Leadfoot Doyle crashes and burns

I didn’t take a very close interest in the Victorian state election – I share the lack of intense feeling about Bracks that is the secret of his success, and the result always looked like a foregone conclusion. One thing that gave me a bit of interest was Leadfoot Doyle’s appeals to the speeders lobby, promising to allow more dangerous roads with less of those pesky speeding tickets. Short of promising to legalise assault rifles, he couldn’t have done anything more irresponsible. In fact, he got predictable support from the same quarters in blogdom that support free access to guns, notably Tim Blair. Rather than say he and his friends want to enjoy themselves speeding and are happy to have a few hundred of their fellow-citizens have to die every year as a result, Tim trotted out the tired canard about revenue raising. To see how far off the mark this is, you only need to look at the results of vigorous enforcement of road safety laws, in which Victoria has led the way. As this ABS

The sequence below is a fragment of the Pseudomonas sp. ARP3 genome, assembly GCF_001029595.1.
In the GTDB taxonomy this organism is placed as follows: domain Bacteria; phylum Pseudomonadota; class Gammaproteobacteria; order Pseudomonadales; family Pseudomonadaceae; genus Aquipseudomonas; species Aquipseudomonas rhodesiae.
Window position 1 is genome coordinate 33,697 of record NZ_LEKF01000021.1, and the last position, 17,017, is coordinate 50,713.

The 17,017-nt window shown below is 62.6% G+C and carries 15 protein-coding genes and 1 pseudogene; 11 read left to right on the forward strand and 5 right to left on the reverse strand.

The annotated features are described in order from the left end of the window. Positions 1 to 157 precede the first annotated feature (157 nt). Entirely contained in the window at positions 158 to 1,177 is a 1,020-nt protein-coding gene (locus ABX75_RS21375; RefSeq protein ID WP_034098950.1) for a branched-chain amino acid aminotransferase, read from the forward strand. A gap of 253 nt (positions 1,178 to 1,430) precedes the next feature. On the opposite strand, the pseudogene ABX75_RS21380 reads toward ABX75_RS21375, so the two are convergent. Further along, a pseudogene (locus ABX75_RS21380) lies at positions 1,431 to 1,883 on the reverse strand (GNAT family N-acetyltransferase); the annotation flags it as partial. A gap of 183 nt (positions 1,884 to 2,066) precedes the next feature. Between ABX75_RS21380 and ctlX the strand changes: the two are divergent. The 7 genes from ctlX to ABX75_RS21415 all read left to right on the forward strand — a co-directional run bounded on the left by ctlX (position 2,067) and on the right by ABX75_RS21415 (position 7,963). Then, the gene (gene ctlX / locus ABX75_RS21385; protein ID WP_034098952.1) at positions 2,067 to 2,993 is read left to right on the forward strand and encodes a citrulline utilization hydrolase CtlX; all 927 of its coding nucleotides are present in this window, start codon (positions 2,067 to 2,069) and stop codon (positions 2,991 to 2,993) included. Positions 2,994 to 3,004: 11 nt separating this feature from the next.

history of road fatalities in Australia road deaths have been halved since the first serious enforcement measures (compulsory seat belts) began in 1970. Measured against population, vehicle numbers or kilometres driven the results are even more dramatic.
But Tim’s views have prevailed in the US, where enforcement of road safety laws is far less vigorous. The result is that road deaths there are rising. The comparison is even more unfavorable when expressed in terms of deaths per registered vehicle or per unit of distance travelled. In 1970, the US was easily the safest country in the world in which to drive thanks to excellent roads and state-of-the-art safety measures. Now, although our roads are still awful, Australians face lower risks on both measures and the gap is growing.
Robert Doyle wanted to undermine the most successful public health initiative in Australia’s history, one that has saved tens of thousands of lives. He richly deserves the crushing defeat he has received.